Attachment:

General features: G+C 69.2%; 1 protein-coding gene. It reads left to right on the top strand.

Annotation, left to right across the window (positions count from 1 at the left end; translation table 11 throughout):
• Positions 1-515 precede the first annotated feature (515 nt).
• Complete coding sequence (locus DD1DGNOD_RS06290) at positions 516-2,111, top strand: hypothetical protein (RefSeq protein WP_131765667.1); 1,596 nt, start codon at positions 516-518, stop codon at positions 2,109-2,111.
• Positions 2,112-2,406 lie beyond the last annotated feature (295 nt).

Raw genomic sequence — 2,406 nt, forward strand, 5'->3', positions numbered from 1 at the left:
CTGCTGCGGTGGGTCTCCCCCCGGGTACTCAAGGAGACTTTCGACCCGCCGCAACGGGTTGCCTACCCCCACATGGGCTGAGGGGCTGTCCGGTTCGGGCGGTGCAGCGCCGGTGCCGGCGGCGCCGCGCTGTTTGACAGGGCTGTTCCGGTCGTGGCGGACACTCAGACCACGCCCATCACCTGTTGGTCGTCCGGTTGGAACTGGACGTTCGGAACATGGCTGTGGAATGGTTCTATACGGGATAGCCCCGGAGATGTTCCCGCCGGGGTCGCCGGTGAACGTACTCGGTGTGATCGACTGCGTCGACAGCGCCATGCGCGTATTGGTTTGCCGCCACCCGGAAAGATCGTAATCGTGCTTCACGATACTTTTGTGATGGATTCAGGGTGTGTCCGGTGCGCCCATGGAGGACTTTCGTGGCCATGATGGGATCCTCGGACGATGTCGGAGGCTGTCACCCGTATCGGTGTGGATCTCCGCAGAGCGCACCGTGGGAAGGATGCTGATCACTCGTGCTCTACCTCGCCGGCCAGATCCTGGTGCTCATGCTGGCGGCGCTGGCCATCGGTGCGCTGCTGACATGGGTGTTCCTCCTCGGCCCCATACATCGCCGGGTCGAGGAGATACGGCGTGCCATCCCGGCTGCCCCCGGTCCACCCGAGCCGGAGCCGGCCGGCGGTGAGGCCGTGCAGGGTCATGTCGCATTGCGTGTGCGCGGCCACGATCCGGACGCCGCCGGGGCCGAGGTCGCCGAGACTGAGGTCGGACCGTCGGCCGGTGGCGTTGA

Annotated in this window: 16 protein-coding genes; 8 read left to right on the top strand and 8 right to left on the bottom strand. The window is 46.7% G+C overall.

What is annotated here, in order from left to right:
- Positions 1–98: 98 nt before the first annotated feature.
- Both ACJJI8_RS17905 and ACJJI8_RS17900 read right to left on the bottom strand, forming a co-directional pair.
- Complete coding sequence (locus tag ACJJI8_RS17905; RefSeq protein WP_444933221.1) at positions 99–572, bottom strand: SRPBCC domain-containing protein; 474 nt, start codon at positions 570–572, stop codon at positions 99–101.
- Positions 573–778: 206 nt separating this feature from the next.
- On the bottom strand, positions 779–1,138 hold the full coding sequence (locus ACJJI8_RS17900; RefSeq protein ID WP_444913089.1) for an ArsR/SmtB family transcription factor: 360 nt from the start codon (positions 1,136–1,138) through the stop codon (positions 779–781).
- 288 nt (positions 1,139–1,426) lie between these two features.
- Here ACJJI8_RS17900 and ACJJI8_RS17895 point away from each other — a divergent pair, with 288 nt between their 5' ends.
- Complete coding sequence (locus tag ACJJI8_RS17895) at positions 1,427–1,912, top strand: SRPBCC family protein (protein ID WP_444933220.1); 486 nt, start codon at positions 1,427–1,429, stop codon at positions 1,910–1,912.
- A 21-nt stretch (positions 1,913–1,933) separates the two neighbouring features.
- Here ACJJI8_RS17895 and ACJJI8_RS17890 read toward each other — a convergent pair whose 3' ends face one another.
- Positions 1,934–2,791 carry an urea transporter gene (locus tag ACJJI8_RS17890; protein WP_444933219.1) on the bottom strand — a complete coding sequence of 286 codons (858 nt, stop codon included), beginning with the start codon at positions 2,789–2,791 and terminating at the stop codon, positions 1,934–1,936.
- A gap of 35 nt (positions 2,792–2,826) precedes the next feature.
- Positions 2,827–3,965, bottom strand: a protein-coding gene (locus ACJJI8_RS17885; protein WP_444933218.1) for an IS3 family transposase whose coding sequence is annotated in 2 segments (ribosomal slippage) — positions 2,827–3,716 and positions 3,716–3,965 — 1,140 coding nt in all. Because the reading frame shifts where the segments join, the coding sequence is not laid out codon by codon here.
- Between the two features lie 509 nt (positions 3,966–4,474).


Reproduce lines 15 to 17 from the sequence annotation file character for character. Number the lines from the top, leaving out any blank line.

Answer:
- 288 nt (positions 1,139–1,426) lie between these two features.
- Here ACJJI8_RS17900 and ACJJI8_RS17895 point away from each other — a divergent pair, with 288 nt between their 5' ends.
- Complete coding sequence (locus tag ACJJI8_RS17895) at positions 1,427–1,912, top strand: SRPBCC family protein (protein ID WP_444933220.1); 486 nt, start codon at positions 1,427–1,429, stop codon at positions 1,910–1,912.